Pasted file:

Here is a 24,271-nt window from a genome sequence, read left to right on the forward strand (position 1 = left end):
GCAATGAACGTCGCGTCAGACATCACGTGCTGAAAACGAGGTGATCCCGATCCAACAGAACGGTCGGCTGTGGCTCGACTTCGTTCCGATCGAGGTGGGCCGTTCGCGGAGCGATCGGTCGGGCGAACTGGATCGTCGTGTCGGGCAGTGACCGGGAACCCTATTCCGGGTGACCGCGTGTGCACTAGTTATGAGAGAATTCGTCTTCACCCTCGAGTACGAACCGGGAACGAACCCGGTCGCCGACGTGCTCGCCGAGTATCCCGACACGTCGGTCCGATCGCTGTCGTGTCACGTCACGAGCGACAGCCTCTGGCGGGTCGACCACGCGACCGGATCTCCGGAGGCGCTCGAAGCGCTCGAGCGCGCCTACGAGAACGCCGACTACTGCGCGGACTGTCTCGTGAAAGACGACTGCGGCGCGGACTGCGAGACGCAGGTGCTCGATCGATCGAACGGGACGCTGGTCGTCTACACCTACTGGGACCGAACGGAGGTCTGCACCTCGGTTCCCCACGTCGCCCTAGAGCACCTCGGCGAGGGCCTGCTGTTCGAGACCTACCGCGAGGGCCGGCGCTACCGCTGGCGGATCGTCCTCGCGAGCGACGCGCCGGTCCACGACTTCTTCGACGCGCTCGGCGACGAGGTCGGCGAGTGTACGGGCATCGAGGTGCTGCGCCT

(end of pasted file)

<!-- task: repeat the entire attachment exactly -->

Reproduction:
Here is a 24,271-nt window from a genome sequence, read left to right on the forward strand (position 1 = left end):
GCAATGAACGTCGCGTCAGACATCACGTGCTGAAAACGAGGTGATCCCGATCCAACAGAACGGTCGGCTGTGGCTCGACTTCGTTCCGATCGAGGTGGGCCGTTCGCGGAGCGATCGGTCGGGCGAACTGGATCGTCGTGTCGGGCAGTGACCGGGAACCCTATTCCGGGTGACCGCGTGTGCACTAGTTATGAGAGAATTCGTCTTCACCCTCGAGTACGAACCGGGAACGAACCCGGTCGCCGACGTGCTCGCCGAGTATCCCGACACGTCGGTCCGATCGCTGTCGTGTCACGTCACGAGCGACAGCCTCTGGCGGGTCGACCACGCGACCGGATCTCCGGAGGCGCTCGAAGCGCTCGAGCGCGCCTACGAGAACGCCGACTACTGCGCGGACTGTCTCGTGAAAGACGACTGCGGCGCGGACTGCGAGACGCAGGTGCTCGATCGATCGAACGGGACGCTGGTCGTCTACACCTACTGGGACCGAACGGAGGTCTGCACCTCGGTTCCCCACGTCGCCCTAGAGCACCTCGGCGAGGGCCTGCTGTTCGAGACCTACCGCGAGGGCCGGCGCTACCGCTGGCGGATCGTCCTCGCGAGCGACGCGCCGGTCCACGACTTCTTCGACGCGCTCGGCGACGAGGTCGGCGAGTGTACGGGCATCGAGGTGCTGCGCCT